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My Story of Lyme Disease

May 22, 2013

my story of lyme disease, deer tick, image of deer tick, tick on leaf, headaches and lyme disease, acupuncture for lyme disease, acupuncture, symptoms of lyme diseaseThis is my story of Lyme Disease. It was June 2007, I was on my way to New York City for a doula training. Arrangements and “spreadsheets” for the kids’ schedules were taken care of and I had three days to immerse myself in something I love. I had dinner plans to visit friends in NYC and was happy to be staying with my brother and sister-in-law.

The first morning I woke up stiff and creaky and moved myself through some yoga poses and stretches to relieve the pulling. I just felt “off” and tight with underlying soreness through the day, as if I may have been about to get sick.

The second night, I woke up in the middle of the with painful aching all over. What I’d put off as stiffness from an unfamiliar bed didn’t fit with this growing pain. Yet, I stretched in the predawn hours and again after halting dozes. I got through another day, still enjoying the training but increasingly distracted from my achiness. I met a friend for dinner, excited to see her I didn’t want to cancel, but I was struggling.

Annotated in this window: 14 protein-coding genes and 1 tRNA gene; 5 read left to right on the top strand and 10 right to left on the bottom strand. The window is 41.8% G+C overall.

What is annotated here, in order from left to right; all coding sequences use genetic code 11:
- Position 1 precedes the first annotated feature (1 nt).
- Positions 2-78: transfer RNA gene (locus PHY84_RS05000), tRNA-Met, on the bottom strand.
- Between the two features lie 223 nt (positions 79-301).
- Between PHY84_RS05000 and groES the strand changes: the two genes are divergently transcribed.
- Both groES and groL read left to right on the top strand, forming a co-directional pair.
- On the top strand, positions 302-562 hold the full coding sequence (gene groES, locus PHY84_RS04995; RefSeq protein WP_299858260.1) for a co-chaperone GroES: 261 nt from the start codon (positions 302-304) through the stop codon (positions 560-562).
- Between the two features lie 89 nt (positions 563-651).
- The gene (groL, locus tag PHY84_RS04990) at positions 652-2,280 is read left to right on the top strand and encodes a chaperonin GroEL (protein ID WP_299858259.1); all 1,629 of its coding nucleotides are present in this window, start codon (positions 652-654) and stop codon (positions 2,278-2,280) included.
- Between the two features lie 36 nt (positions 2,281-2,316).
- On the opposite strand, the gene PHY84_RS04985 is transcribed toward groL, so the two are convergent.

By the third night, barely sleeping, tossing in pain and sweat and chills, I really knew something was wrong. That day a woman in the training did reiki on me, another massaged my back, the trainer (my dear friend Debra Pascali Bonaro) suggested I lay down on the bed in the room adjacent to the training where I could listen from a horizontal position.

I vividly remember the emotions I had sitting in Penn Station alone, waiting for my train. I felt grateful that at the last minute, I’d decided to take the train instead of driving. I couldn’t believe how dramatically different I felt with each passing day. I hunched on a bench rocking myself and trying anything to distract myself from the pain. The train ride to New London where my Dad met me was excruciating; I curled up and tried to be still, tried to rest. I don’t know how I drove the last leg of the trip to get myself home.